Be the One-With a great idea in protein research
Submit your great idea by 22 December and you could win a 3 month instrument placement
Fluidic Analytics Ltd, a pioneer in protein analysis and the company behind in-solution diffusional sizing, is inviting scientists to participate in a competition for a chance to use the new Fluidity One-W to investigate a protein interaction of their choice. This newest instrument from Fluidic Analytics is set to transform the field of protein interaction analysis.
The winning researcher will receive a three-month instrument placement, as well as consumables and training to help study their proposed protein interaction with this ground-breaking new technique. Entering the competition is easy, simply outline your proposed study via a short online form at .
Dr Andrew Lynn, CEO of Fluidic Analytics commented; “We understand that great ideas need the right tools to make them a success, which is why we’ve created our ‘Be the One-With a great idea’ competition. We want to recognize researchers with great ideas that have been frustrated by the lack of appropriate tools to understand protein interactions, and provide them with the enabling technology to bring their ideas to life. This competition reflects our long-term vision at Fluidic: a world where detailed insights about proteins and their interactions transforms our understanding of biology. We believe the next big breakthroughs will come from researchers armed with a better understanding of protein interactions – and we’re building the tools to make that happen.”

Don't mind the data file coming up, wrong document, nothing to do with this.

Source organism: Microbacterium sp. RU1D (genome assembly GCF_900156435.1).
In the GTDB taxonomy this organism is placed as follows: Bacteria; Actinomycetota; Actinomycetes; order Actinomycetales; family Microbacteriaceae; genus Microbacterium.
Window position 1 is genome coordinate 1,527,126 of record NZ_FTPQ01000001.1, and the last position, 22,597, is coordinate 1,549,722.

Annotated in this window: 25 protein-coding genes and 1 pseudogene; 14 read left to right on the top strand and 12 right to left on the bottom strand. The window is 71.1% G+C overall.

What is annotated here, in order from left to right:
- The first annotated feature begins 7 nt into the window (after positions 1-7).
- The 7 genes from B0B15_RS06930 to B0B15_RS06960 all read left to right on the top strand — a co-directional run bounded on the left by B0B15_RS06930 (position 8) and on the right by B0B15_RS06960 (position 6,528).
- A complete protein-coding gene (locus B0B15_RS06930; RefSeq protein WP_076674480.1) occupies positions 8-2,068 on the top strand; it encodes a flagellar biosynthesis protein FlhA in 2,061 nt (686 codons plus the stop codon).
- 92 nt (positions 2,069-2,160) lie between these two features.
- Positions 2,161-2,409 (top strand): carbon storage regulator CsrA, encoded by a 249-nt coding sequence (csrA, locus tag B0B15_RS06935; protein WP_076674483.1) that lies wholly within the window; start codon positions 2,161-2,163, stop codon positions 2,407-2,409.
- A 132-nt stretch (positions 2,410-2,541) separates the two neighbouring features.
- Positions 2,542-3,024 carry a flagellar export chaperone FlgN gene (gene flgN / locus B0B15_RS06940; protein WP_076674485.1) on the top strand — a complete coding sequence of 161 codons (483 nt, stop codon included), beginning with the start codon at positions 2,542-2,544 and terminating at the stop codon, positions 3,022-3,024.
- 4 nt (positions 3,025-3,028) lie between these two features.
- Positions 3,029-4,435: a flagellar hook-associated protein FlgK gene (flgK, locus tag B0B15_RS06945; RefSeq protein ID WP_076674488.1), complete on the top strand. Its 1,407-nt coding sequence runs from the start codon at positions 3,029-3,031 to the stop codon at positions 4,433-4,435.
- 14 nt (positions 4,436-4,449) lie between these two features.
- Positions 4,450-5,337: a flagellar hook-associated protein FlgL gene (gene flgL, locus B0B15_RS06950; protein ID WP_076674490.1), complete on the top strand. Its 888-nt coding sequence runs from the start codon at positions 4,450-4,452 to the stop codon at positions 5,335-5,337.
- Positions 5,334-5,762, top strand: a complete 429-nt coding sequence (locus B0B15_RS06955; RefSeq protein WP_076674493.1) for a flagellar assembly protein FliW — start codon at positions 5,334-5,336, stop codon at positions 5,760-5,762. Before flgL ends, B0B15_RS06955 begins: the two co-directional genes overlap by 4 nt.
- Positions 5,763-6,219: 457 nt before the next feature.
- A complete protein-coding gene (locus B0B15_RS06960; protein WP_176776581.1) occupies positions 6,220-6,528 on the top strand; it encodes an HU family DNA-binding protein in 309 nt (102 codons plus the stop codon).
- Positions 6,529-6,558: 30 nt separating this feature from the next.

Fluidic Analytics’ breakthrough Fluidity One-W instrument allows researchers to study protein interactions in-solution and in complex biological backgrounds such as crude lysates or blood plasma. This delivers the ability to work with even difficult to study proteins such as membrane proteins, multi-protein complexes, and intrinsically disordered proteins – many of which are important drug targets. Furthermore, as it reports the absolute size of the bound and unbound species, stoichiometry and the nature of binding can be assessed at the same time as binding affinity – giving a complete picture on the binding event.
Dr Sean Devenish, Head of R&D and one of the judges for the competition said; “This approach is allowing researchers to make breakthroughs. We’ve seen multiple people in early trials of the Fluidity One-W getting answers about protein interactions that they couldn’t study previously. We hope this competition will open the doors for even more people to do the same.”